1. re: JK Grence the Cosmic Jester

                      Hell, sometimes I can barely get the check within 10 minutes of the end of my meal. At the end of my meal I want to vacate.

                    2. My husband and I were in a similar situation while on holiday. We had just rolled into town on a Friday night and wanted to grab a bite to eat close to our B&B. Our innkeeper suggested the bistro two doors down, and because it was early we might be able to get a table. At the restaurant were three empty tables in a row. The hostess was reluctant because they had a large reservation scheduled in an hour. I suggested that if we could have table service for an appetizer and main, we would be happy to move to the bar for dessert, coffee and after dinner drinks. We were promptly seated at the nicest of the three tables. Service was actually quite leisurely and we didn't feel rushed at all, and moving to the bar afterward turned out well.

                      1 Reply
                      1. re: AntarcticWidow

                        Ding, ding, ding.

                        I've been through this before. Not a thing wrong with it and in fact, a lot right with it.

                        Maybe time to jettison #4.

                        DT

                      2. Methinks your friend has control issues. Just think, if you had stayed, you would have had an attentive, well-paced meal. An hour and a half is plenty of time to have an enjoyable meal.

                        1. What I don't get is, if the restaurant was "quite empty" then why was there an issue? Was the very large reservation going to take up most if not all of the restaurant? Four people is not so large a party that it would cause concern in my mind.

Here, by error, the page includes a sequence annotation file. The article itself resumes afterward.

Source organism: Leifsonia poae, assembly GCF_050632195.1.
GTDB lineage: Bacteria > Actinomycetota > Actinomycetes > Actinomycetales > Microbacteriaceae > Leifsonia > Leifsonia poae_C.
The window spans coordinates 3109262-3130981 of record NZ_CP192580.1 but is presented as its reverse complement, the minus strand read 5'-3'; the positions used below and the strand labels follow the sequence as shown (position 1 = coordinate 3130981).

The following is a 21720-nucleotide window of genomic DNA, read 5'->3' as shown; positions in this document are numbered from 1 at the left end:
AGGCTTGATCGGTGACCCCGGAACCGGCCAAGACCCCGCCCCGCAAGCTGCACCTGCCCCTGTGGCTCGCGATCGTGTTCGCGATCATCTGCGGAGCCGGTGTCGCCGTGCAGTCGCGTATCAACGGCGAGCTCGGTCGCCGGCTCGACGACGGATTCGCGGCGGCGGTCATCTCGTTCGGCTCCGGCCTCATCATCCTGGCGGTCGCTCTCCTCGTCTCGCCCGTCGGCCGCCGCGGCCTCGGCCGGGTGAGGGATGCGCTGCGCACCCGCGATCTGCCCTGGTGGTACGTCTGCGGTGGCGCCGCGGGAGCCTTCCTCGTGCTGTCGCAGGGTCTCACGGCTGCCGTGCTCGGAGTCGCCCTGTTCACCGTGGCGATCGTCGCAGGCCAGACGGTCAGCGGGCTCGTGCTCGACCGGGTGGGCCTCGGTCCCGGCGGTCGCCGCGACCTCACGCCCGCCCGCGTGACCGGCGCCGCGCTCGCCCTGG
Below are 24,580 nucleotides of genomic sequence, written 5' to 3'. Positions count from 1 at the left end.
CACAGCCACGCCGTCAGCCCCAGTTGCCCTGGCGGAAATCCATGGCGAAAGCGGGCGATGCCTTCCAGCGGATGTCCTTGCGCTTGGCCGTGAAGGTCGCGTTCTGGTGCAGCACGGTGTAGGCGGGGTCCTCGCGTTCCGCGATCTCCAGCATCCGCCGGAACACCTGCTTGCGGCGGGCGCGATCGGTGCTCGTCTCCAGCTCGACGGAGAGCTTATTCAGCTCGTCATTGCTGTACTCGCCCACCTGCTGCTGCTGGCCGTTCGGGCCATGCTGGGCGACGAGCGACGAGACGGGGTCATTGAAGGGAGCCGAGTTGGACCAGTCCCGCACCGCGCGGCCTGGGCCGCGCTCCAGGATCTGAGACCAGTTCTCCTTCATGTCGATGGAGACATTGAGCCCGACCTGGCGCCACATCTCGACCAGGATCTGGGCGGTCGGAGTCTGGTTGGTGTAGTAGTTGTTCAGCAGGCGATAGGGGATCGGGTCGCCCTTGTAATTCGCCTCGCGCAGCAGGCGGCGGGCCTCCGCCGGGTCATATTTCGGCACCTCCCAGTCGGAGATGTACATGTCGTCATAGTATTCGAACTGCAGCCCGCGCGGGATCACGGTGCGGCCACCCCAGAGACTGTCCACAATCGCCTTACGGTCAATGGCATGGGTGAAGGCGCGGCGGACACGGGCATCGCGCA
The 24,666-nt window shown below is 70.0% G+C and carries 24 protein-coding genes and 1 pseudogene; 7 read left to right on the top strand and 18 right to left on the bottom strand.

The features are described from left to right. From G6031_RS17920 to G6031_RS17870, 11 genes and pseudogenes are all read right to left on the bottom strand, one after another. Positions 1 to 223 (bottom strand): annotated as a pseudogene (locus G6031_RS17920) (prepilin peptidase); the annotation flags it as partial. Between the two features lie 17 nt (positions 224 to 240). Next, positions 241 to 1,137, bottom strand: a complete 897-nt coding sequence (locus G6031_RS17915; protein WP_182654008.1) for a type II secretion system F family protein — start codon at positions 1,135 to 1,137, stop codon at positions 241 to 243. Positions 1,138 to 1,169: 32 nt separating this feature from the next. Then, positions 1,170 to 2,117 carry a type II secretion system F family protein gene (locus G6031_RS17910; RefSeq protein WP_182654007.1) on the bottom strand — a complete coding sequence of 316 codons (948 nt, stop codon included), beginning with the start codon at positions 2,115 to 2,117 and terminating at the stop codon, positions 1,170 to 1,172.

1 Reply
                          1. re: PotatoHouse

                            It was a very large reservation. All of the empty tables, plus two of the in-use tables were needed for the reservation.

                          2. Perfectly fine. The adamant friend has issues.

                            1. Many places will time limit a table, even with reservations.

                              I turned up at one place, without reservation, a couple of years ago, as a solo, and was told they would seat me - but only for 45 minutes, as the table was required by a reservation. . I went elsewhere.

                              1. This happened to me the other night. We were grateful that she told us. And it's nice to know that if we did make a reservation there we know that the restaurant works very hard to honor it.

                                I really don't see why your friend felt offended perhaps she just feels entitled.

                                I wonder how your friend would feel if the situation was reversed with her arriving at a restaurant with a reservation and found the the table wasn't ready?

                                1 Reply
                                1. re: Withnail42

                                  Yeah, I'm not sure why she was upset either. She often does feel entitled, and has had people doing whatever she wants for most of her life. If she had a reservation and showed up to find it not ready, she would fume.

                                  (I know she sounds like a treat. It's long and complicated and really not important to others why we are still friends)

                                2. Yes, I would be ok with the scenario CandaGirl describes.

                                  When we visitrestaurants on the spur of the moment, I always ask about being squeezed in and pledge to meet the incoming reservation schedule.

                                  1. Sounds like a very practical and logical hostess. Not rude at all!!

                                    1. I'd be fine with it, as long as there was time for me to finish my meal before I had to vacate the table.